NetworkManager, sometimes called NetworkMangler, is great when it works. However, it often seems to be broken. So, this article is primarily about taking it out of the picture to see if the card is the problem or if the GUI card manager is the problem.

It runs its own versions of DHCP and WPA, so the first thing to do is take it out of the picture. In Ubuntu, I believe you can disable it in the services configuration GUI, in Fedora, it can be done, as root or with root privilege with (in CentOS-6.x and older)
chkconfig NetworkManager off

With the new systemd, default from Fedora 17, I think, (maybe 16), one should use the systemd command. (I don't know if the chkconfig ones still work--they did for awhile, to give backwards compatibility.)
systemctl disable NetworkManager.service

Rather than try to determine what other things it might have started, the easiest thing to do at this point is reboot. As mentioned above, Linux is becoming more like Windows.

After reboot, again become root (unless you've setup sudo), to run the various commands.

Hopefully, you know what card you have and what module it uses. For example, my Acer4720z has the AR5007EG card, seen in lspci as AR242x, and uses the ath5k module. First ensure that the module is listed.
lsmod |grep ath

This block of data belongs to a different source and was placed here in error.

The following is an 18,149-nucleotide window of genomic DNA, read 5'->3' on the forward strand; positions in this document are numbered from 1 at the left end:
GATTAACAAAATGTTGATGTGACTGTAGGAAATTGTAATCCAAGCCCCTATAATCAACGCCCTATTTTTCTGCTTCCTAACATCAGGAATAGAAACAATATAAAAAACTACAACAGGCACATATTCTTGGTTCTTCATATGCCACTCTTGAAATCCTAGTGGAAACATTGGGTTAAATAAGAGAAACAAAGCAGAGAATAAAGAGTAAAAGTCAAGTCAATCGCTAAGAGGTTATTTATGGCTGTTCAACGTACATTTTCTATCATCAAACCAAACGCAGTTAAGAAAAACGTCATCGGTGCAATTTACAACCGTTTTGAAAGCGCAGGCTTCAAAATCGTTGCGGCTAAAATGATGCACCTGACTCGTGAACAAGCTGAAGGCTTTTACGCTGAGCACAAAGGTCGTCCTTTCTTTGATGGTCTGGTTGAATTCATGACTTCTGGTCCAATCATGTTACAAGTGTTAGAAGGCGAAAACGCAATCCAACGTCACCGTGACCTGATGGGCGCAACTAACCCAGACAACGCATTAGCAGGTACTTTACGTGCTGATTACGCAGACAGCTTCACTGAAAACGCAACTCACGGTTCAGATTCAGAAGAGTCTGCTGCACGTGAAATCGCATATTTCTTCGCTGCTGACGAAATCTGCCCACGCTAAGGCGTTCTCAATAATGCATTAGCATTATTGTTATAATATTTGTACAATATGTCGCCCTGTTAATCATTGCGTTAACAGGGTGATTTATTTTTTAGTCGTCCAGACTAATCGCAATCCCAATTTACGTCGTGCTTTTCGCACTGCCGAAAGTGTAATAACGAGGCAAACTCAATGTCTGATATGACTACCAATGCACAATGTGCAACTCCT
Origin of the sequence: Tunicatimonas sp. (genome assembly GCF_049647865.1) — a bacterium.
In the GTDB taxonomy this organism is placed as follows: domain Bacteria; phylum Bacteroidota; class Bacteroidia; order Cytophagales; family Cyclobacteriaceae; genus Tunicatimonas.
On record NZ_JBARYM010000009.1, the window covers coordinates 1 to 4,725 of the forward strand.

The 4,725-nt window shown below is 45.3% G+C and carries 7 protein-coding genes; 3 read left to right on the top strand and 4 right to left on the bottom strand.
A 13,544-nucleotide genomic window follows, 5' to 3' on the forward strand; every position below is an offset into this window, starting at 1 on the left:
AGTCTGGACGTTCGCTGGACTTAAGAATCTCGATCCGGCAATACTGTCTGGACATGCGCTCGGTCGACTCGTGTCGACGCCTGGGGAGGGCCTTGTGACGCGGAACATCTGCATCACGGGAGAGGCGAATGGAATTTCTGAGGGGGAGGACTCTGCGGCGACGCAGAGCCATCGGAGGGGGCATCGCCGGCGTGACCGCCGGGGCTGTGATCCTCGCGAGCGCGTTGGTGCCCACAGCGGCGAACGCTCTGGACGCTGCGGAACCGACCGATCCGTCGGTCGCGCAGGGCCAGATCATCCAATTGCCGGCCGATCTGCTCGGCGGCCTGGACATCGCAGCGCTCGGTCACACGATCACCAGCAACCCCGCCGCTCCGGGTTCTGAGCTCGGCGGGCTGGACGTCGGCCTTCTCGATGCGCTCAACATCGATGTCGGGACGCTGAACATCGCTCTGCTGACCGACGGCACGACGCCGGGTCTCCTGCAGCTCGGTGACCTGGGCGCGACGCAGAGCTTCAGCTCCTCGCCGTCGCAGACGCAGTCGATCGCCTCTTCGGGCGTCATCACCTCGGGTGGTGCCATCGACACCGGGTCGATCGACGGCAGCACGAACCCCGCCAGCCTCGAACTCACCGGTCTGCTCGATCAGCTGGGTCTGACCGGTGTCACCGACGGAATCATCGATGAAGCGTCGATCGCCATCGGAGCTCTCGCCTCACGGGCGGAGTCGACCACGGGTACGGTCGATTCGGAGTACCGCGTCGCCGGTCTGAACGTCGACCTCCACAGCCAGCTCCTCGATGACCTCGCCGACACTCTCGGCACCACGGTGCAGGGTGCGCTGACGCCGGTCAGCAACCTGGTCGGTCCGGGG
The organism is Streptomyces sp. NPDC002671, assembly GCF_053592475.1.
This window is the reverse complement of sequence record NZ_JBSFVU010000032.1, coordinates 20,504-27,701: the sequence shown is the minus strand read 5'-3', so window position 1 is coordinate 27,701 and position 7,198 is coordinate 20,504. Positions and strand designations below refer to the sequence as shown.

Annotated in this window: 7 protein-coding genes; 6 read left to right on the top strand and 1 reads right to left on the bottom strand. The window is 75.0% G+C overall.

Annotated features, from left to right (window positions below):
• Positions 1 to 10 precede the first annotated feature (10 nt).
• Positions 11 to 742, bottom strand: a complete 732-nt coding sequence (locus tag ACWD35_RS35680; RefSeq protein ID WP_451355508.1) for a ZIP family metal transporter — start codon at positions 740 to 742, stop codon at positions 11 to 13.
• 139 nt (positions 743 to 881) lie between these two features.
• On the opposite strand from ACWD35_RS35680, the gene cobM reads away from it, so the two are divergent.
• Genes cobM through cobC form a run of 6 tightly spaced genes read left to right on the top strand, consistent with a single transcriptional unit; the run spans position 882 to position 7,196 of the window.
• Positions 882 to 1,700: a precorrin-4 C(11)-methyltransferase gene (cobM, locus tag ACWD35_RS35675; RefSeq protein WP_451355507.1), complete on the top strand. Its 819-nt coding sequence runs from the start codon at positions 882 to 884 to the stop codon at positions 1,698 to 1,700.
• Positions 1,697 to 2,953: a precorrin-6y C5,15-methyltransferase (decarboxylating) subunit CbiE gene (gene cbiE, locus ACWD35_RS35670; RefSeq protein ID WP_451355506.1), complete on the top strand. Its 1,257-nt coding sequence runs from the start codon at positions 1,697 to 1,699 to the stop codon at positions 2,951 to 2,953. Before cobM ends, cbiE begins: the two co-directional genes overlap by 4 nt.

This should show you that you have module ath5k. (NOTE: The above is for the Atheros 5007EG card, not for every wireless card. You will have to determine your card and what module should be loaded.)

If I see this, great. If not, insert the module.
modprobe ath5k

Hopefully, you will be returned to a command prompt. If you get something like FATAL, module not found, then you will have to track down the module for your card, and figure out how to get it working. That is beyond the scope of this article, but as mentioned above, there's a good chance that your distrbution's forums might be able to help.

Next, see if the card is up. The chances are that NetworkManager (henceforth referred to as NM) was controlling it, so it may not be up. Run the command
ifconfig wlan0

(That is assuming the card is called wlan0. Sometimes it is called eth1, ath0, etc. Hopefully, you know how your system is naming it.)